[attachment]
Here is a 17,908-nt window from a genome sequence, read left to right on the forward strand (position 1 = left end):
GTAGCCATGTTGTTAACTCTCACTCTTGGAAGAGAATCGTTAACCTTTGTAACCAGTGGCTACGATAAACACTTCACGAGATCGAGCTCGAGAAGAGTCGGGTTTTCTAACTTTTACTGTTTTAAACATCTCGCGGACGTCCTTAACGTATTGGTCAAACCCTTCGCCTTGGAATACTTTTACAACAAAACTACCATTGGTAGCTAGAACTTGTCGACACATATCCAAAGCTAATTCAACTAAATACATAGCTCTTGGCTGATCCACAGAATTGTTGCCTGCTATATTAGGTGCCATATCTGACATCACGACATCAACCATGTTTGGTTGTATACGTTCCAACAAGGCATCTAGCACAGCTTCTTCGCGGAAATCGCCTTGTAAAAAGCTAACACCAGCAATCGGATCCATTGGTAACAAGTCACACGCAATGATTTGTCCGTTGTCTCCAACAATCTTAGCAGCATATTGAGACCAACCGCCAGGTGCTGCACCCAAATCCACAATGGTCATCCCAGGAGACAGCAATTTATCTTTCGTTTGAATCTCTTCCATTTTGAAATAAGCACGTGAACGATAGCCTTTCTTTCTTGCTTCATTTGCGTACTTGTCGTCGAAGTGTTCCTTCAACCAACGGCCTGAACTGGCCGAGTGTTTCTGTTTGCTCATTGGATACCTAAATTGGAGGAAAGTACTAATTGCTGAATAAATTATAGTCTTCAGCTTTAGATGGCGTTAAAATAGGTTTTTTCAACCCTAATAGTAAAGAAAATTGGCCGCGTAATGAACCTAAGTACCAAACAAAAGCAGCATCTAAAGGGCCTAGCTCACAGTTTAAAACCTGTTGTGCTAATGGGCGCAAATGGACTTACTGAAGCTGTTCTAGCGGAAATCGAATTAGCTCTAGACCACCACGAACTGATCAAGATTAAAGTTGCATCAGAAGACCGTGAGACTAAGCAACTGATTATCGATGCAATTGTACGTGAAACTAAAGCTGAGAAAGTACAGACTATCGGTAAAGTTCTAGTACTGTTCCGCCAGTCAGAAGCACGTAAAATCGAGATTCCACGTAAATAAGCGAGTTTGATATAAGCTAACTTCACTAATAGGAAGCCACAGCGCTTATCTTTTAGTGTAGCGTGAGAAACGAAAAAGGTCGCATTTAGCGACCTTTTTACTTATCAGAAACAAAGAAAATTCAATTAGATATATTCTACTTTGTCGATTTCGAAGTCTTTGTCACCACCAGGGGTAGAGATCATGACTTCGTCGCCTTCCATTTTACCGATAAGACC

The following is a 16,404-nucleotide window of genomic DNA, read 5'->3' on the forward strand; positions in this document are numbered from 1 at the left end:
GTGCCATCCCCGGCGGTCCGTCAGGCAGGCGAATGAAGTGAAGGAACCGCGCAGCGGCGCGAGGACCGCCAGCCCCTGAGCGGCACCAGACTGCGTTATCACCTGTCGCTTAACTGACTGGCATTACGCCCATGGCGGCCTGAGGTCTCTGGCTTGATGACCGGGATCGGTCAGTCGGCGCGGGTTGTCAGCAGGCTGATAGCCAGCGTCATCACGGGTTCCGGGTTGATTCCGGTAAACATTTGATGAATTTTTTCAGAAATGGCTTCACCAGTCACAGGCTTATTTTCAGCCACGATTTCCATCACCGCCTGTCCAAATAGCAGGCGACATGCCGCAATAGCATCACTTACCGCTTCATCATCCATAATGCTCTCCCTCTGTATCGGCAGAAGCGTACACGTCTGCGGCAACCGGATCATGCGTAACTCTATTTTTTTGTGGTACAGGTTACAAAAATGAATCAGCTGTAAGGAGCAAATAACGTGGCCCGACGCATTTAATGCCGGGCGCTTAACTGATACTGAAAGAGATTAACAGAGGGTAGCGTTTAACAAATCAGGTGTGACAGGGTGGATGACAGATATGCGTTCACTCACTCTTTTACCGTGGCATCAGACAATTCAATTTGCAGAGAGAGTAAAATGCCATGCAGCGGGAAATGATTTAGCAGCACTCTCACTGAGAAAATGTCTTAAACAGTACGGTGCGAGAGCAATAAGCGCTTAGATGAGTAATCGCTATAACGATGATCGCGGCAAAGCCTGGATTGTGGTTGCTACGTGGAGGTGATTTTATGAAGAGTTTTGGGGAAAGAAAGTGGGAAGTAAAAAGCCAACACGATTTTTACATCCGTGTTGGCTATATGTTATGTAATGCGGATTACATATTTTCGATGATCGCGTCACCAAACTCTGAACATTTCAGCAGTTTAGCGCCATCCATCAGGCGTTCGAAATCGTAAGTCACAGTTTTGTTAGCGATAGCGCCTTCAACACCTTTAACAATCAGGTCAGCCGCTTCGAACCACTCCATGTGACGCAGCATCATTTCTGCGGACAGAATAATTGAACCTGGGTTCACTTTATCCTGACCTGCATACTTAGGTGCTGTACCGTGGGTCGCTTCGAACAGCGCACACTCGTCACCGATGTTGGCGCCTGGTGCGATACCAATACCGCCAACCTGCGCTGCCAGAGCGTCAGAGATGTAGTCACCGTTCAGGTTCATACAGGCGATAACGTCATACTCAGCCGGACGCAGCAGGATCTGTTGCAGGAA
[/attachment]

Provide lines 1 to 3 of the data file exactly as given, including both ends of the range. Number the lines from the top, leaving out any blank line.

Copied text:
Here is a 17,908-nt window from a genome sequence, read left to right on the forward strand (position 1 = left end):
GTAGCCATGTTGTTAACTCTCACTCTTGGAAGAGAATCGTTAACCTTTGTAACCAGTGGCTACGATAAACACTTCACGAGATCGAGCTCGAGAAGAGTCGGGTTTTCTAACTTTTACTGTTTTAAACATCTCGCGGACGTCCTTAACGTATTGGTCAAACCCTTCGCCTTGGAATACTTTTACAACAAAACTACCATTGGTAGCTAGAACTTGTCGACACATATCCAAAGCTAATTCAACTAAATACATAGCTCTTGGCTGATCCACAGAATTGTTGCCTGCTATATTAGGTGCCATATCTGACATCACGACATCAACCATGTTTGGTTGTATACGTTCCAACAAGGCATCTAGCACAGCTTCTTCGCGGAAATCGCCTTGTAAAAAGCTAACACCAGCAATCGGATCCATTGGTAACAAGTCACACGCAATGATTTGTCCGTTGTCTCCAACAATCTTAGCAGCATATTGAGACCAACCGCCAGGTGCTGCACCCAAATCCACAATGGTCATCCCAGGAGACAGCAATTTATCTTTCGTTTGAATCTCTTCCATTTTGAAATAAGCACGTGAACGATAGCCTTTCTTTCTTGCTTCATTTGCGTACTTGTCGTCGAAGTGTTCCTTCAACCAACGGCCTGAACTGGCCGAGTGTTTCTGTTTGCTCATTGGATACCTAAATTGGAGGAAAGTACTAATTGCTGAATAAATTATAGTCTTCAGCTTTAGATGGCGTTAAAATAGGTTTTTTCAACCCTAATAGTAAAGAAAATTGGCCGCGTAATGAACCTAAGTACCAAACAAAAGCAGCATCTAAAGGGCCTAGCTCACAGTTTAAAACCTGTTGTGCTAATGGGCGCAAATGGACTTACTGAAGCTGTTCTAGCGGAAATCGAATTAGCTCTAGACCACCACGAACTGATCAAGATTAAAGTTGCATCAGAAGACCGTGAGACTAAGCAACTGATTATCGATGCAATTGTACGTGAAACTAAAGCTGAGAAAGTACAGACTATCGGTAAAGTTCTAGTACTGTTCCGCCAGTCAGAAGCACGTAAAATCGAGATTCCACGTAAATAAGCGAGTTTGATATAAGCTAACTTCACTAATAGGAAGCCACAGCGCTTATCTTTTAGTGTAGCGTGAGAAACGAAAAAGGTCGCATTTAGCGACCTTTTTACTTATCAGAAACAAAGAAAATTCAATTAGATATATTCTACTTTGTCGATTTCGAAGTCTTTGTCACCACCAGGGGTAGAGATCATGACTTCGTCGCCTTCCATTTTACCGATAAGACC

The following is a 16,404-nucleotide window of genomic DNA, read 5'->3' on the forward strand; positions in this document are numbered from 1 at the left end: